The Pumpkin Pie Recipe Every Australian Should Try

The Pumpkin Pie Recipe Every Australian Should Try

Pumpkin pie. It sounds weird to anyone born in Australia, where pumpkin is reserved for soup, roast dinners and occasionally for mixing in with mashed potato to make it a little bit healthier. We certainly don’t see it as a sweet food, much less a dessert, though as it turns out pumpkin pie is actually a delicious dessert that every Australian should try at some point in their life.

Pumpkin pie image from Shutterstock

Unlike in the good old US of A, you can’t walk into a supermarket or a cake shop here and pick up a premade pumpkin pie, so you’ll have to make it yourself. Finding a good recipe can also be a struggle, as most of the US sites assume you can just pick up a can of pumpkin puree or a jar of premixed pumpkin-pie specific spices. So I’ve hunted down and adapted a recipe for a perfect pumpkin pie, using only ingredients that can actually be bought in Australia. You’ll find that the recipe is surprisingly simple — just mix everything up, pour it into the base and chuck it in the oven — but be sure to leave at least an hour for cooking time.

The Recipe

Shortbread Crust

You can use a premade crust for this, or any sweet pastry recipe you happen to favour, but this is my favourite easy pie crust.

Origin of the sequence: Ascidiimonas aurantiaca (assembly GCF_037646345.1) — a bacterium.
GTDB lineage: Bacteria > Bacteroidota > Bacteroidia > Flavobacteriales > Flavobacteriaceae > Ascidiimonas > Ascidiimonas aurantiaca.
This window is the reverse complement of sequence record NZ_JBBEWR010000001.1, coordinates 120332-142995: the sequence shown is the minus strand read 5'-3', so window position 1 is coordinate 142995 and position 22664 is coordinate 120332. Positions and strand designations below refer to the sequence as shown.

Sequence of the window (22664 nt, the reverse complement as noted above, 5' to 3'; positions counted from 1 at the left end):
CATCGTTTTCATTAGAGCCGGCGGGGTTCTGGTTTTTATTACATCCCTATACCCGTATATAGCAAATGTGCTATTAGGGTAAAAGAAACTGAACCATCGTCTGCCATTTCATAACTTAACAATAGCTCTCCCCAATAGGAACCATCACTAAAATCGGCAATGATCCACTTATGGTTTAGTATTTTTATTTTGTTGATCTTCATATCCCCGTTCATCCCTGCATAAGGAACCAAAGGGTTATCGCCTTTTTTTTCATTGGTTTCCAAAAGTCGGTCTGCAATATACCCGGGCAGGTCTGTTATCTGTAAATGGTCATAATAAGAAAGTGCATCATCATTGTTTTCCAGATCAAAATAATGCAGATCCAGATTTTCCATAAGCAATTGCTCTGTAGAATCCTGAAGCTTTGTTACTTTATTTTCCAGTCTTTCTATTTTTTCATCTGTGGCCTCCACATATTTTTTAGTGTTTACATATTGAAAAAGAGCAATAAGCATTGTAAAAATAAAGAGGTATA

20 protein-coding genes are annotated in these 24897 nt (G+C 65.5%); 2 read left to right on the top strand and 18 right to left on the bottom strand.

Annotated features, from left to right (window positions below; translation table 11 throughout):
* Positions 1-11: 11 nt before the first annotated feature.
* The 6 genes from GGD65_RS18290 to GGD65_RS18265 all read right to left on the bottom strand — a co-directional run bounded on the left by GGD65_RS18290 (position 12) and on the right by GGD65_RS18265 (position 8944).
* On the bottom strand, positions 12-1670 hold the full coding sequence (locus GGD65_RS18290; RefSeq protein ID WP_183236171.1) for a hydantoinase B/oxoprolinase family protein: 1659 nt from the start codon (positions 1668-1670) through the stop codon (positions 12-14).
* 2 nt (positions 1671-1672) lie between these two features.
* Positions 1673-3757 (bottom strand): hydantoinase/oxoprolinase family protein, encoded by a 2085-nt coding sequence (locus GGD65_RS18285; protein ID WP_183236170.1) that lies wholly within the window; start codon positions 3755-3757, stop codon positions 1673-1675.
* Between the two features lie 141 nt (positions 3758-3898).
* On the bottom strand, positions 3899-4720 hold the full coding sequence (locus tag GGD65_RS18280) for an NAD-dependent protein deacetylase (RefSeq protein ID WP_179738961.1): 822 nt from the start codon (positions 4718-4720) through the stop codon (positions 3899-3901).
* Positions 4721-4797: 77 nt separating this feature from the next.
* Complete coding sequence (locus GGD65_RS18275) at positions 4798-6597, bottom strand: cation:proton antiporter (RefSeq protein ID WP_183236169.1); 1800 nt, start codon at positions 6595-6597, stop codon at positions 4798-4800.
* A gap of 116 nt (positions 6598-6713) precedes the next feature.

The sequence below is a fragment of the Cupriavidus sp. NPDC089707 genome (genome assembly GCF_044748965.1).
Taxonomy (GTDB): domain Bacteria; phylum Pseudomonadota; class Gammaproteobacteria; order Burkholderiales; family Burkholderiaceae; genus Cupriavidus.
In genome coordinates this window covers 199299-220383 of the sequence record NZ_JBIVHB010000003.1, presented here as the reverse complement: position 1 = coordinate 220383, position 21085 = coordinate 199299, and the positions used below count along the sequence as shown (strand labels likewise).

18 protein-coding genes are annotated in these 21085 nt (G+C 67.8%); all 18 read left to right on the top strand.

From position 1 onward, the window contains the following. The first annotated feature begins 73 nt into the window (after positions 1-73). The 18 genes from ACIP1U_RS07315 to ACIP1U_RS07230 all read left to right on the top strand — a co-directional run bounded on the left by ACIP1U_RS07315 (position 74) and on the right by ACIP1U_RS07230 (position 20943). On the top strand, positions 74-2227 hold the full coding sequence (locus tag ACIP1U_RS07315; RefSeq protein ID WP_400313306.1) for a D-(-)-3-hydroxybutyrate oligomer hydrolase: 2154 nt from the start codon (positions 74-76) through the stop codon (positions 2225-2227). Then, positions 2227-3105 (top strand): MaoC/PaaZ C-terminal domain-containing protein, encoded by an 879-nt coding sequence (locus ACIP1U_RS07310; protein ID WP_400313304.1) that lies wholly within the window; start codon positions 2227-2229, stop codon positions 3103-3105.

• 1 cup self-raising flour
  • 60gm butter
  • 2 tbsp white sugar
  • Water

Preheat the oven to 180 Celsius. Place the flour, butter, sugar and a splash of water in a food processor and pulse until the dough starts to pull together. If it stays crumbly, add another tiny splash of water and pulse again, repeating this process until the dough forms into a ball inside the food processor. Place the dough ball on your greased 9 inch (22cm) pie dish and press the pastry into the dish. Place baking paper over the pastry, pour over a cup of rice (or baking weights if you have them), then bake the shell for about ten minutes at 180 degrees. In the meantime, start on the filling.

Pumpkin Filling

As we don’t really have the big, sweet orange pumpkins that Americans use, most sources suggest using a Queensland Blue or Kent instead. I’ve had good results with butternut pumpkins as well, though for this recipe I’ve used a Kent.


  • 500gm pumpkin
  • 3 eggs
  • 1 cup brown sugar
  • 300ml cream
  • 2 tsp cinnamon
  • 1 tsp ginger
  • ½ teaspoon of nutmeg
  • ½ teaspoon of allspice
  • Dash of cracked pepper

Roughly chop the pumpkin and set it in a pot of water to boil until soft. Take it off the heat and drain the water. From here you can mash the pumpkin with a potato masher for a more rustic texture, but I prefer to chuck it in the food processor and blend until it’s perfectly smooth.

Add the eggs, sugar, cream and spices and blend until smooth. When it’s ready to go in the pastry base, the mixture should be a dark orange colour with little flecks of spice. Turn the oven up to 220 Celsius. Pour the pumpkin mixture into the pre-baked crust and bake for 10 minutes. Turn the oven down to 170 degrees and bake for another 30-40 minutes. The pie will still be a little wobbly when it’s done cooking, but it’ll firm up once it cools down a little.